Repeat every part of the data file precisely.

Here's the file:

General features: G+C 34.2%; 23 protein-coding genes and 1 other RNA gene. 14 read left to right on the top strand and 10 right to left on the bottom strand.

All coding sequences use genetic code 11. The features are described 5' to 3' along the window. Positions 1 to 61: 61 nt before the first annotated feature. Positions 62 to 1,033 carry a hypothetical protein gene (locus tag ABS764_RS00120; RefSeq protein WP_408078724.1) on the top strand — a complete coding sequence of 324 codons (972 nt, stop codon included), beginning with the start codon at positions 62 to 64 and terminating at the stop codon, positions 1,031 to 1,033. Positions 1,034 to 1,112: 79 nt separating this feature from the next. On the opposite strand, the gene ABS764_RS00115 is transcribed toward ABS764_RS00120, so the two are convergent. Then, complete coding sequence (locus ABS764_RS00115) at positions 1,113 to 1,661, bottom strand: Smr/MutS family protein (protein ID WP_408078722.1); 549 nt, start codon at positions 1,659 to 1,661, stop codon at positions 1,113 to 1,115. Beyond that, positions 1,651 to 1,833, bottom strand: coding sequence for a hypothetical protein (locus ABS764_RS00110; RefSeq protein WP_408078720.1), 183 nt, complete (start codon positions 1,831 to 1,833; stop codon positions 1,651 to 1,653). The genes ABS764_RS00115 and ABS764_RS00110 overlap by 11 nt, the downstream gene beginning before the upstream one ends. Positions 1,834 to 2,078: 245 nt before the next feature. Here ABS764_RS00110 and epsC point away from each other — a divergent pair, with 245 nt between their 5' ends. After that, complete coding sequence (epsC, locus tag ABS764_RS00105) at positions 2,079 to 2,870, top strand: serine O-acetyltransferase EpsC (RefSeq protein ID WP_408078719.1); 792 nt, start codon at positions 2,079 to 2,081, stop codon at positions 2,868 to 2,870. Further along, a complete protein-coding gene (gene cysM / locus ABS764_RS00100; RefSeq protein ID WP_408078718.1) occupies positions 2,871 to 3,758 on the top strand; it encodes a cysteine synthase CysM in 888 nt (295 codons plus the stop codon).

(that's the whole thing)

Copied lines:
General features: G+C 34.2%; 23 protein-coding genes and 1 other RNA gene. 14 read left to right on the top strand and 10 right to left on the bottom strand.

All coding sequences use genetic code 11. The features are described 5' to 3' along the window. Positions 1 to 61: 61 nt before the first annotated feature. Positions 62 to 1,033 carry a hypothetical protein gene (locus tag ABS764_RS00120; RefSeq protein WP_408078724.1) on the top strand — a complete coding sequence of 324 codons (972 nt, stop codon included), beginning with the start codon at positions 62 to 64 and terminating at the stop codon, positions 1,031 to 1,033. Positions 1,034 to 1,112: 79 nt separating this feature from the next. On the opposite strand, the gene ABS764_RS00115 is transcribed toward ABS764_RS00120, so the two are convergent. Then, complete coding sequence (locus ABS764_RS00115) at positions 1,113 to 1,661, bottom strand: Smr/MutS family protein (protein ID WP_408078722.1); 549 nt, start codon at positions 1,659 to 1,661, stop codon at positions 1,113 to 1,115. Beyond that, positions 1,651 to 1,833, bottom strand: coding sequence for a hypothetical protein (locus ABS764_RS00110; RefSeq protein WP_408078720.1), 183 nt, complete (start codon positions 1,831 to 1,833; stop codon positions 1,651 to 1,653). The genes ABS764_RS00115 and ABS764_RS00110 overlap by 11 nt, the downstream gene beginning before the upstream one ends. Positions 1,834 to 2,078: 245 nt before the next feature. Here ABS764_RS00110 and epsC point away from each other — a divergent pair, with 245 nt between their 5' ends. After that, complete coding sequence (epsC, locus tag ABS764_RS00105) at positions 2,079 to 2,870, top strand: serine O-acetyltransferase EpsC (RefSeq protein ID WP_408078719.1); 792 nt, start codon at positions 2,079 to 2,081, stop codon at positions 2,868 to 2,870. Further along, a complete protein-coding gene (gene cysM / locus ABS764_RS00100; RefSeq protein ID WP_408078718.1) occupies positions 2,871 to 3,758 on the top strand; it encodes a cysteine synthase CysM in 888 nt (295 codons plus the stop codon).